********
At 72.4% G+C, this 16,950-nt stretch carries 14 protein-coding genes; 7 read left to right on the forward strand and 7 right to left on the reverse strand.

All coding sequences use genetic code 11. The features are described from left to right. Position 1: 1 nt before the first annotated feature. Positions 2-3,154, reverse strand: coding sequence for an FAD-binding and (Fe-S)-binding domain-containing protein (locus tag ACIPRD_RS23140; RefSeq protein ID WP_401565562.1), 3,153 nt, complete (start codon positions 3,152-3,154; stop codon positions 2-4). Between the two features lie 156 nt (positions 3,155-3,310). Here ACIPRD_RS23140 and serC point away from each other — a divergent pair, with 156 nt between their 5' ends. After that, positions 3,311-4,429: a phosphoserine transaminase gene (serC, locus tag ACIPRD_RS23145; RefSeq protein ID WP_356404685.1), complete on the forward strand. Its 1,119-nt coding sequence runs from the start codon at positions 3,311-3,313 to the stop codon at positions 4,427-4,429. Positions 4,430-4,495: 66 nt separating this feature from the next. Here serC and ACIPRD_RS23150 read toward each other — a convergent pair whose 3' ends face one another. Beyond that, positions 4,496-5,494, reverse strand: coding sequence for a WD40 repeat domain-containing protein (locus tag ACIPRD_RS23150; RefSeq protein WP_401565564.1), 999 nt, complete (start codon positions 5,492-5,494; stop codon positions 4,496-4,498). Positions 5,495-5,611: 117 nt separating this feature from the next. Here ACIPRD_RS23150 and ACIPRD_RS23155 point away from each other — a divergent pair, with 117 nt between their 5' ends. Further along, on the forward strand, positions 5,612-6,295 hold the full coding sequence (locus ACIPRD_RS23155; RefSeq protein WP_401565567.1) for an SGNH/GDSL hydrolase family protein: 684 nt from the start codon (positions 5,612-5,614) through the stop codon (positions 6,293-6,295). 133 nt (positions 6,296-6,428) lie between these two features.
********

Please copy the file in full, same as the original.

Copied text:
At 72.4% G+C, this 16,950-nt stretch carries 14 protein-coding genes; 7 read left to right on the forward strand and 7 right to left on the reverse strand.

All coding sequences use genetic code 11. The features are described from left to right. Position 1: 1 nt before the first annotated feature. Positions 2-3,154, reverse strand: coding sequence for an FAD-binding and (Fe-S)-binding domain-containing protein (locus tag ACIPRD_RS23140; RefSeq protein ID WP_401565562.1), 3,153 nt, complete (start codon positions 3,152-3,154; stop codon positions 2-4). Between the two features lie 156 nt (positions 3,155-3,310). Here ACIPRD_RS23140 and serC point away from each other — a divergent pair, with 156 nt between their 5' ends. After that, positions 3,311-4,429: a phosphoserine transaminase gene (serC, locus tag ACIPRD_RS23145; RefSeq protein ID WP_356404685.1), complete on the forward strand. Its 1,119-nt coding sequence runs from the start codon at positions 3,311-3,313 to the stop codon at positions 4,427-4,429. Positions 4,430-4,495: 66 nt separating this feature from the next. Here serC and ACIPRD_RS23150 read toward each other — a convergent pair whose 3' ends face one another. Beyond that, positions 4,496-5,494, reverse strand: coding sequence for a WD40 repeat domain-containing protein (locus tag ACIPRD_RS23150; RefSeq protein WP_401565564.1), 999 nt, complete (start codon positions 5,492-5,494; stop codon positions 4,496-4,498). Positions 5,495-5,611: 117 nt separating this feature from the next. Here ACIPRD_RS23150 and ACIPRD_RS23155 point away from each other — a divergent pair, with 117 nt between their 5' ends. Further along, on the forward strand, positions 5,612-6,295 hold the full coding sequence (locus ACIPRD_RS23155; RefSeq protein WP_401565567.1) for an SGNH/GDSL hydrolase family protein: 684 nt from the start codon (positions 5,612-5,614) through the stop codon (positions 6,293-6,295). 133 nt (positions 6,296-6,428) lie between these two features.